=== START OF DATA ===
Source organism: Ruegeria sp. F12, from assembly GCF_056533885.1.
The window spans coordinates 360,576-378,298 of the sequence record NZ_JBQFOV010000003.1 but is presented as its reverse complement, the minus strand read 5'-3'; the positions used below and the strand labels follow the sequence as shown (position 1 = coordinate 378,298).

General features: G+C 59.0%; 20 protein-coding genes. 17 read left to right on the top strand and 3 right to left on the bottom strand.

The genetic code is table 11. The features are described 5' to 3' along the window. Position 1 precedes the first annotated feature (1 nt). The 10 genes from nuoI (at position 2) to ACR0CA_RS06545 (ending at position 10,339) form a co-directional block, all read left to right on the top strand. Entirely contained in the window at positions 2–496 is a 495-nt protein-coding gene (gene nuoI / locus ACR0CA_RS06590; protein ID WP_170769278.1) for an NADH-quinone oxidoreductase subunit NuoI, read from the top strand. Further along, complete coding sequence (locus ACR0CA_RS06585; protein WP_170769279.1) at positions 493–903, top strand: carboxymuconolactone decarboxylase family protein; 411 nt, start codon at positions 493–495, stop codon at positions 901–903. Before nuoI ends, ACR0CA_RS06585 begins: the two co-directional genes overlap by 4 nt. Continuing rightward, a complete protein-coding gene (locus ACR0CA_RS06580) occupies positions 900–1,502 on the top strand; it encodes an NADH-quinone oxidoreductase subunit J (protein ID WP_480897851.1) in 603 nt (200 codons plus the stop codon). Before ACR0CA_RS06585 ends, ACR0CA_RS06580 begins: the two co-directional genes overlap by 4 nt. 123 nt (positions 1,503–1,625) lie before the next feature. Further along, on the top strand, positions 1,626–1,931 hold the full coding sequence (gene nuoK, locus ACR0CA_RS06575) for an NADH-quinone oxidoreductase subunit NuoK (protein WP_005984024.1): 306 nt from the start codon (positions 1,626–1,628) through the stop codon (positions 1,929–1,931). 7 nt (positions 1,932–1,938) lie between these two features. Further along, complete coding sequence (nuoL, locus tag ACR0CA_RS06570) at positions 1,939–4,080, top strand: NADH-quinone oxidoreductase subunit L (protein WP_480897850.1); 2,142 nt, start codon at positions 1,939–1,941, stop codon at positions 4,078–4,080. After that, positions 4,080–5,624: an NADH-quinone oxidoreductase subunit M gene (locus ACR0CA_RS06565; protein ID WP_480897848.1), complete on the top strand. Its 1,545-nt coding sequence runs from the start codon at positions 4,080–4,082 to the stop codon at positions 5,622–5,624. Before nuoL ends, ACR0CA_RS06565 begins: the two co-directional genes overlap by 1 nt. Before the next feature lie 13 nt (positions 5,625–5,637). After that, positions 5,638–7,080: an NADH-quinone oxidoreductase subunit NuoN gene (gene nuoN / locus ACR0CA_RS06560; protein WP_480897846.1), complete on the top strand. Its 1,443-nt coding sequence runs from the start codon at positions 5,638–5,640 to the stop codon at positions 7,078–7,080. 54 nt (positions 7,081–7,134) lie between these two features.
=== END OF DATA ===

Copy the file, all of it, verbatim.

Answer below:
Source organism: Ruegeria sp. F12, from assembly GCF_056533885.1.
The window spans coordinates 360,576-378,298 of the sequence record NZ_JBQFOV010000003.1 but is presented as its reverse complement, the minus strand read 5'-3'; the positions used below and the strand labels follow the sequence as shown (position 1 = coordinate 378,298).

General features: G+C 59.0%; 20 protein-coding genes. 17 read left to right on the top strand and 3 right to left on the bottom strand.

The genetic code is table 11. The features are described 5' to 3' along the window. Position 1 precedes the first annotated feature (1 nt). The 10 genes from nuoI (at position 2) to ACR0CA_RS06545 (ending at position 10,339) form a co-directional block, all read left to right on the top strand. Entirely contained in the window at positions 2–496 is a 495-nt protein-coding gene (gene nuoI / locus ACR0CA_RS06590; protein ID WP_170769278.1) for an NADH-quinone oxidoreductase subunit NuoI, read from the top strand. Further along, complete coding sequence (locus ACR0CA_RS06585; protein WP_170769279.1) at positions 493–903, top strand: carboxymuconolactone decarboxylase family protein; 411 nt, start codon at positions 493–495, stop codon at positions 901–903. Before nuoI ends, ACR0CA_RS06585 begins: the two co-directional genes overlap by 4 nt. Continuing rightward, a complete protein-coding gene (locus ACR0CA_RS06580) occupies positions 900–1,502 on the top strand; it encodes an NADH-quinone oxidoreductase subunit J (protein ID WP_480897851.1) in 603 nt (200 codons plus the stop codon). Before ACR0CA_RS06585 ends, ACR0CA_RS06580 begins: the two co-directional genes overlap by 4 nt. 123 nt (positions 1,503–1,625) lie before the next feature. Further along, on the top strand, positions 1,626–1,931 hold the full coding sequence (gene nuoK, locus ACR0CA_RS06575) for an NADH-quinone oxidoreductase subunit NuoK (protein WP_005984024.1): 306 nt from the start codon (positions 1,626–1,628) through the stop codon (positions 1,929–1,931). 7 nt (positions 1,932–1,938) lie between these two features. Further along, complete coding sequence (nuoL, locus tag ACR0CA_RS06570) at positions 1,939–4,080, top strand: NADH-quinone oxidoreductase subunit L (protein WP_480897850.1); 2,142 nt, start codon at positions 1,939–1,941, stop codon at positions 4,078–4,080. After that, positions 4,080–5,624: an NADH-quinone oxidoreductase subunit M gene (locus ACR0CA_RS06565; protein ID WP_480897848.1), complete on the top strand. Its 1,545-nt coding sequence runs from the start codon at positions 4,080–4,082 to the stop codon at positions 5,622–5,624. Before nuoL ends, ACR0CA_RS06565 begins: the two co-directional genes overlap by 1 nt. Before the next feature lie 13 nt (positions 5,625–5,637). After that, positions 5,638–7,080: an NADH-quinone oxidoreductase subunit NuoN gene (gene nuoN / locus ACR0CA_RS06560; protein WP_480897846.1), complete on the top strand. Its 1,443-nt coding sequence runs from the start codon at positions 5,638–5,640 to the stop codon at positions 7,078–7,080. 54 nt (positions 7,081–7,134) lie between these two features.